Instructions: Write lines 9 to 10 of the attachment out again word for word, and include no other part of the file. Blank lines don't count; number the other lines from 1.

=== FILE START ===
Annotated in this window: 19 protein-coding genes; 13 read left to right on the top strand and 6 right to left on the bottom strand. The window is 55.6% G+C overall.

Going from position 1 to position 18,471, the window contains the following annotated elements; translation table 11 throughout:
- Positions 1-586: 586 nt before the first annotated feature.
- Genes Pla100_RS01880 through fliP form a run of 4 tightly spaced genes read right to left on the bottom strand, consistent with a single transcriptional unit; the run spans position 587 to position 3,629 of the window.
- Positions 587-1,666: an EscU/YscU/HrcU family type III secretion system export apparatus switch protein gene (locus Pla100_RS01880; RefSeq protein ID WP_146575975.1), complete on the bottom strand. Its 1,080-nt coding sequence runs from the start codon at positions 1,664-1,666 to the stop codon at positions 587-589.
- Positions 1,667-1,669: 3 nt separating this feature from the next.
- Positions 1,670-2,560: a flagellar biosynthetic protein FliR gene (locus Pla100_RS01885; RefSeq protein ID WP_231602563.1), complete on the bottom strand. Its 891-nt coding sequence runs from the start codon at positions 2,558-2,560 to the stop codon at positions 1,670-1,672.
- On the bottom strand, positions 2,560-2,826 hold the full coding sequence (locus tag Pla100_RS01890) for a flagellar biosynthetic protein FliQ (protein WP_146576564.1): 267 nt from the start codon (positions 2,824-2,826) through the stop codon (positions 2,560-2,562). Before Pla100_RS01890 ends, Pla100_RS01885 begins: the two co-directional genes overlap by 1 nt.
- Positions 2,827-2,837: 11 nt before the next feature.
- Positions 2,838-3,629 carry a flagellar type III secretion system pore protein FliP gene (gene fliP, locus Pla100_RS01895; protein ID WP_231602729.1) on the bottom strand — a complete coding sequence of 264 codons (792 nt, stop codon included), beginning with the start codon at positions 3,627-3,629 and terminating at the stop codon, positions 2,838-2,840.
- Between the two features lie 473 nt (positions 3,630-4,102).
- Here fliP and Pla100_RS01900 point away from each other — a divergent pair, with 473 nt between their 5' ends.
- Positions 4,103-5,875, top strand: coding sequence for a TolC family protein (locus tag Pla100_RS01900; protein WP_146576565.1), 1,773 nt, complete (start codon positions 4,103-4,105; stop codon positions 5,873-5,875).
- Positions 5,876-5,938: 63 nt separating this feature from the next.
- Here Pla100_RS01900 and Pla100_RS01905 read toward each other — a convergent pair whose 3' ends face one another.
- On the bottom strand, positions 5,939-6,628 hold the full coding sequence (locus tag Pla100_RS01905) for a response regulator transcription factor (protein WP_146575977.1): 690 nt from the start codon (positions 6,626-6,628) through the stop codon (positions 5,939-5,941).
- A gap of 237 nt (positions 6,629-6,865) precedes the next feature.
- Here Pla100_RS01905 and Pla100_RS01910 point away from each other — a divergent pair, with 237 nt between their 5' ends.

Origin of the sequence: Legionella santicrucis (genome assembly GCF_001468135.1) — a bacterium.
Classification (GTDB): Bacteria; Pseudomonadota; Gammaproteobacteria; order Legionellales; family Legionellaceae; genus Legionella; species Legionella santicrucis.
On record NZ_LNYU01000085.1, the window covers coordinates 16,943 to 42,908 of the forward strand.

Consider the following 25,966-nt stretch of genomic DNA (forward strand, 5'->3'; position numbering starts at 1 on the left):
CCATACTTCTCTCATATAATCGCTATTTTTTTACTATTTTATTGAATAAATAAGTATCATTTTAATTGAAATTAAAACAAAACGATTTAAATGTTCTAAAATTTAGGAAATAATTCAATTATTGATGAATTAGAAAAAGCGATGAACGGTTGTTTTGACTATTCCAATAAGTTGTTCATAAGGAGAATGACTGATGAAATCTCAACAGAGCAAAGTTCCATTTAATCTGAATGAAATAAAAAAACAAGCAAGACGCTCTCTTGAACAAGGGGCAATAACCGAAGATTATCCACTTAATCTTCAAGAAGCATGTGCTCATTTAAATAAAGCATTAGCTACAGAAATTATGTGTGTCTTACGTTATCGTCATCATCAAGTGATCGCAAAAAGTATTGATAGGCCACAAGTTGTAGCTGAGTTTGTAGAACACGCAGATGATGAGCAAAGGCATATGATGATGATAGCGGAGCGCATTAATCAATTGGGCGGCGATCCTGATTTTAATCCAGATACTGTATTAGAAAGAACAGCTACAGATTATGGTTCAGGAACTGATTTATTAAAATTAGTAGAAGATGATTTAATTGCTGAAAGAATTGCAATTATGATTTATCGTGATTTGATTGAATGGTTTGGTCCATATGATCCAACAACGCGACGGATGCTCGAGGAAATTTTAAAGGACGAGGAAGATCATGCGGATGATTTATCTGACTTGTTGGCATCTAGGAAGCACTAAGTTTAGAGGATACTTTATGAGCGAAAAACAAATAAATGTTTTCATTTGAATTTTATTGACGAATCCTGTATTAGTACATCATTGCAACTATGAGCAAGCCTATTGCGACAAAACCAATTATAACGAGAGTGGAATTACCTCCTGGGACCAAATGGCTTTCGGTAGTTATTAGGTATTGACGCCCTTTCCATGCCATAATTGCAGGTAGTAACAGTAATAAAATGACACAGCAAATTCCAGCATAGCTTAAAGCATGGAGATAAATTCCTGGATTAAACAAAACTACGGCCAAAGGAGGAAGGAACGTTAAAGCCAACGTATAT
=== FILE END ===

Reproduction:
- Positions 2,827-2,837: 11 nt before the next feature.
- Positions 2,838-3,629 carry a flagellar type III secretion system pore protein FliP gene (gene fliP, locus Pla100_RS01895; protein ID WP_231602729.1) on the bottom strand — a complete coding sequence of 264 codons (792 nt, stop codon included), beginning with the start codon at positions 3,627-3,629 and terminating at the stop codon, positions 2,838-2,840.